A 60-year-old man with cirrhosis is admitted to the hospital with concern for spontaneous bacterial peritonitis. His body mass index is 35 kg/m2. He is severely deconditioned and largely bed bound. His admission labs show thrombocytopenia (platelets 65,000/mcL) and an elevated international normalized ratio (INR) of 1.6. Should this patient be placed on venous thromboembolism (VTE) prophylaxis on admission?
Patients with chronic liver disease (CLD) have previously been considered “auto-anticoagulated” because of markers of increased bleeding risk, including a decreased platelet count and elevated INR, prothrombin time, and activated partial thromboplastin time. It is being increasingly recognized, however, that CLD often represents a hypercoagulable state despite these abnormalities.1
While cirrhotic patients produce less of several procoagulant substances (such as factors II, V, VII, X, XI, XII, XIII, and fibrinogen), they are also deficient in multiple anticoagulant factors (such as proteins C and S and antithrombin) and fibrinolytics (plasminogen). While the prothrombin time and activated partial thromboplastin time are sensitive to levels of procoagulant proteins in plasma, they do not measure response to the natural anticoagulants and therefore do not reflect an accurate picture of a cirrhotic patient’s risk of developing thrombosis. In addition, cirrhotic patients have many other risk factors for thrombosis, including poor functional status, frequent hospitalization, and elevated estrogen levels.
Overview of the data
VTE incidence among patients with CLD has varied across studies, ranging from 0.5% to 6.3%.2 A systemic review of VTE risk in cirrhotic patients concluded that they “have a significant risk of VTE, if not higher than noncirrhotic patients and this risk cannot be trivialized or ignored.”2
In a nationwide Danish case-control study, patients with cirrhosis had a 1.7 times increased risk of VTE, compared with the general population.3 Hypoalbuminemia appears to be one of the strongest associated risk factors for VTE in these patients, likely as a reflection of the degree of liver synthetic dysfunction (and therefore decreased synthesis of anticoagulant factors). One study showed that patients with an albumin of less than 1.9 g/dL had a VTE risk five times higher than patients with an albumin of 2.8 g/dL or higher.4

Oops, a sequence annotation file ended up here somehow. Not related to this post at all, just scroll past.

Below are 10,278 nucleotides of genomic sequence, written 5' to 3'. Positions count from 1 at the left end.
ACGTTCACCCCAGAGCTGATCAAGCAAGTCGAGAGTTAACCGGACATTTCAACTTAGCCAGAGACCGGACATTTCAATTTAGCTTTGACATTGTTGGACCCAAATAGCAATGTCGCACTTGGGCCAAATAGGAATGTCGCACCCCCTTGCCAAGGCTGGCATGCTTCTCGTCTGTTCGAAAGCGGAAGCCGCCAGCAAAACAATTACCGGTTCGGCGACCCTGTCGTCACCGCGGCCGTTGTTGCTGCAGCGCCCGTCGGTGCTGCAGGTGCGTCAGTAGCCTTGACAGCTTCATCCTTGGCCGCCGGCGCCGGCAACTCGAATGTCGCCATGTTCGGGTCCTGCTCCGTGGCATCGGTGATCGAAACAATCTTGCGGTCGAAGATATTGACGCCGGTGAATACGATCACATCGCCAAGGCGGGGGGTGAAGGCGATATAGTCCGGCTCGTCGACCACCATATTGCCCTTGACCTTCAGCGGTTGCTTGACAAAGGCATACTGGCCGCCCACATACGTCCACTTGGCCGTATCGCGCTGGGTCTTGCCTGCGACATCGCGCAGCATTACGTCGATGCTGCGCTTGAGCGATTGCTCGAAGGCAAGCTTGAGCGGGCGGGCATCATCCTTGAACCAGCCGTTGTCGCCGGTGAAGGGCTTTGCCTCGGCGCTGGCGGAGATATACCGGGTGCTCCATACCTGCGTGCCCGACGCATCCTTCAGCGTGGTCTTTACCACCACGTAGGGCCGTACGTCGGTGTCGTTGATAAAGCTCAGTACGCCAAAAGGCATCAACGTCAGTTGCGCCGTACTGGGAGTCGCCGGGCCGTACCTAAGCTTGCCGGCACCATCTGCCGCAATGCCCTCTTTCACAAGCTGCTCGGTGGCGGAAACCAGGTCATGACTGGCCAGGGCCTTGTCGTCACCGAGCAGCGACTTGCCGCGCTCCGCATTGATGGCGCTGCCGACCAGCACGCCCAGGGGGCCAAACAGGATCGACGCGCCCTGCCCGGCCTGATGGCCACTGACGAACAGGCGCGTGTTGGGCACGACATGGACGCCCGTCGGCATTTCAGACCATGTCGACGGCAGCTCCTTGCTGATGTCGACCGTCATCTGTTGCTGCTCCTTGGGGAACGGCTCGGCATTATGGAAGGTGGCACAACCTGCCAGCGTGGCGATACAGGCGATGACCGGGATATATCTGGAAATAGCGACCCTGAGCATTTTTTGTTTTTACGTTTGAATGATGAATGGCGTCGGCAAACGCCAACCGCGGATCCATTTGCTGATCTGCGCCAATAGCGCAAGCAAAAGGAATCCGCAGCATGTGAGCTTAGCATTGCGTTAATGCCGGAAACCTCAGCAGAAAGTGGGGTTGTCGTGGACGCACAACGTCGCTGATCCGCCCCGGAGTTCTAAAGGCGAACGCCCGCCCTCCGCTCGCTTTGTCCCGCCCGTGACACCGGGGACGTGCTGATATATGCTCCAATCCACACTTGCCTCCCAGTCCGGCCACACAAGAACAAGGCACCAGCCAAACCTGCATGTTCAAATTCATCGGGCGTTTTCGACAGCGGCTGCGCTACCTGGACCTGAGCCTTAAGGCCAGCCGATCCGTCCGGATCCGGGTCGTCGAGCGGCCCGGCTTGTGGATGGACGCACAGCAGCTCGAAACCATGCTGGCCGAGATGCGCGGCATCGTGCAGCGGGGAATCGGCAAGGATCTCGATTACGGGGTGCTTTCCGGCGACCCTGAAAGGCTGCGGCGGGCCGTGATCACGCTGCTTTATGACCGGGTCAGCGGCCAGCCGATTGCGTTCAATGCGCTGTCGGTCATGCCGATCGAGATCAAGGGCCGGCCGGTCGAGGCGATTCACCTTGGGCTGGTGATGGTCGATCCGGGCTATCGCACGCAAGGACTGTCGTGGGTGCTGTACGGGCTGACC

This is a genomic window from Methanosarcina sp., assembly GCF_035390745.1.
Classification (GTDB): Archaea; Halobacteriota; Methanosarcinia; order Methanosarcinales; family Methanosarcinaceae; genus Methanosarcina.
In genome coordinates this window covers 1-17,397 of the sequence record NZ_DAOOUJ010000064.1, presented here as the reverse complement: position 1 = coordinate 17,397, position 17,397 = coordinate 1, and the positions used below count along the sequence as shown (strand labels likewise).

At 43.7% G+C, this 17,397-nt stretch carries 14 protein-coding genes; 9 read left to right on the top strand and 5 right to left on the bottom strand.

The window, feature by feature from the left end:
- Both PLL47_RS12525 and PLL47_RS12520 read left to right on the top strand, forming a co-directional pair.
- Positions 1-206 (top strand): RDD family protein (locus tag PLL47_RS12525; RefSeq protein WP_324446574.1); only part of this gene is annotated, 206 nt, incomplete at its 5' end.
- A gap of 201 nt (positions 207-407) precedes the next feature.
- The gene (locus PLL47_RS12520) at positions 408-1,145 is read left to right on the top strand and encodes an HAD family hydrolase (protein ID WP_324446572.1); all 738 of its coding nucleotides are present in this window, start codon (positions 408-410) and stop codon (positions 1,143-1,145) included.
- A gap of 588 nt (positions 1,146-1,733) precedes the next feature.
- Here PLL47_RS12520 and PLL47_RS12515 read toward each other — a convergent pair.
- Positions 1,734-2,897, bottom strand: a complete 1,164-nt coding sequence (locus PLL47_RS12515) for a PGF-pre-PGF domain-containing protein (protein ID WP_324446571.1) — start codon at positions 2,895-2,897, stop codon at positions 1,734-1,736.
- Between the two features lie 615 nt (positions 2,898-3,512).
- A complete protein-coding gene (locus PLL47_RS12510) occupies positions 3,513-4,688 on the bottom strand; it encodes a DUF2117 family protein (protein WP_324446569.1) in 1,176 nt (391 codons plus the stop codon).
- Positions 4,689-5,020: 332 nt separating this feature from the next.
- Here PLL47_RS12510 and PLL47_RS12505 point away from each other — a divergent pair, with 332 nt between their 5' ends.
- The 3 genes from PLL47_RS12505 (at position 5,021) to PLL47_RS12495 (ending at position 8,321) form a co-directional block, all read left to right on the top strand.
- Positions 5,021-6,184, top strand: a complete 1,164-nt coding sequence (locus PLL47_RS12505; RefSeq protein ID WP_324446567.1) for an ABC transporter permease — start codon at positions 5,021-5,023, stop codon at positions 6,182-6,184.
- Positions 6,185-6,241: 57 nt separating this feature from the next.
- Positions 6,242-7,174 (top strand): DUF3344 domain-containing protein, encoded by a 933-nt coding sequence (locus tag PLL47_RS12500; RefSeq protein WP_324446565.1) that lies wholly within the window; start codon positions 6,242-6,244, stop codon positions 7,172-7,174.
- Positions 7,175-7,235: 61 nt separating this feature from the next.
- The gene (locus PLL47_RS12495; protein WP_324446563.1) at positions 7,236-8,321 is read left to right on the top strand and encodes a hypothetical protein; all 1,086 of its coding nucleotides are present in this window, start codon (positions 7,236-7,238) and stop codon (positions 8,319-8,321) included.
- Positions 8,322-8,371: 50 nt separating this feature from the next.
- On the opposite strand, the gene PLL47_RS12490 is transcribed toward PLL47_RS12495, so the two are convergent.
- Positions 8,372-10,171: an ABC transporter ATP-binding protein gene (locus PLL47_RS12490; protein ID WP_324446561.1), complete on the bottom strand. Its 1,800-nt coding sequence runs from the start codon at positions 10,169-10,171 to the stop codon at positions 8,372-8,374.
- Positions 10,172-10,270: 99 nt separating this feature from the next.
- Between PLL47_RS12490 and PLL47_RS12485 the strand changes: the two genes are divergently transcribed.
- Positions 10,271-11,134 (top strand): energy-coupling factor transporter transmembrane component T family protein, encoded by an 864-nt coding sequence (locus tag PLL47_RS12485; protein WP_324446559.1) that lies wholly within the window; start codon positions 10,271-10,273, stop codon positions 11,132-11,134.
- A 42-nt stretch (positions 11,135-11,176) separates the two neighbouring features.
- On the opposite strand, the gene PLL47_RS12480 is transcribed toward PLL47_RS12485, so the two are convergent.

Given the increased risks of bleeding and thrombosis in patients with cirrhosis, how should VTE prophylaxis be managed in hospitalized patients? While current guidelines do not specifically address the use of pharmacologic prophylaxis in cirrhotic patients, the Padua Predictor Score, which is used to assess VTE risk in the general hospital population, has also been shown to be helpful in the subpopulation of patients with CLD (Table 1).
In one study, cirrhotic patients who were “high risk” by Padua Predictor score were over 12 times more likely to develop VTE than those who were “low risk.”5 Bleeding risk appears to be fairly low, and similar to those patients not receiving prophylactic anticoagulation. One retrospective case series of hospitalized cirrhotic patients receiving thromboprophylaxis showed a rate of GI bleeding of 2.5% (9 of 355 patients); the rate of major bleeding was less than 1%.6
Selection of anticoagulant for VTE prophylaxis should be similar to non-CLD patients. The choice of agent (low-molecular-weight heparin (LMWH) or unfractionated heparin) and dosing depends on factors including renal function and bodyweight. If anticoagulation is contraindicated (because of thrombocytopenia, for example), then mechanical prophylaxis should be considered.7